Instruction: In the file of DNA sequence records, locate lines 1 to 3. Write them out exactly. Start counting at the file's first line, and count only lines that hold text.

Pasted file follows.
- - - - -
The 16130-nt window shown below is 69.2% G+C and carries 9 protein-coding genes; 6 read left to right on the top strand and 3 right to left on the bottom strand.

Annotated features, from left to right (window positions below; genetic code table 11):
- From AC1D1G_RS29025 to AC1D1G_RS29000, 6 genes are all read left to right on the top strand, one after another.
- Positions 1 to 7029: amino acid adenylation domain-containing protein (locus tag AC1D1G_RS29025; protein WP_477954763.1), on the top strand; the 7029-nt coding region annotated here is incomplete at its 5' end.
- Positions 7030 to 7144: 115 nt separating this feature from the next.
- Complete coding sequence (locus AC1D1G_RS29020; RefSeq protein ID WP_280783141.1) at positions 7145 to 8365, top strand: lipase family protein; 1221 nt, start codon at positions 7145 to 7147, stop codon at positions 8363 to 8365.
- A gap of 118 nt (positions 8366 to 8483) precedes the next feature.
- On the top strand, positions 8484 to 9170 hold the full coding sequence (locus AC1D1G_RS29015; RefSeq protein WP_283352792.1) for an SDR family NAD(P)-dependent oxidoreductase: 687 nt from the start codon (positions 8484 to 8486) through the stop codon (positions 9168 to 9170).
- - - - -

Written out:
The 16130-nt window shown below is 69.2% G+C and carries 9 protein-coding genes; 6 read left to right on the top strand and 3 right to left on the bottom strand.

Annotated features, from left to right (window positions below; genetic code table 11):
- From AC1D1G_RS29025 to AC1D1G_RS29000, 6 genes are all read left to right on the top strand, one after another.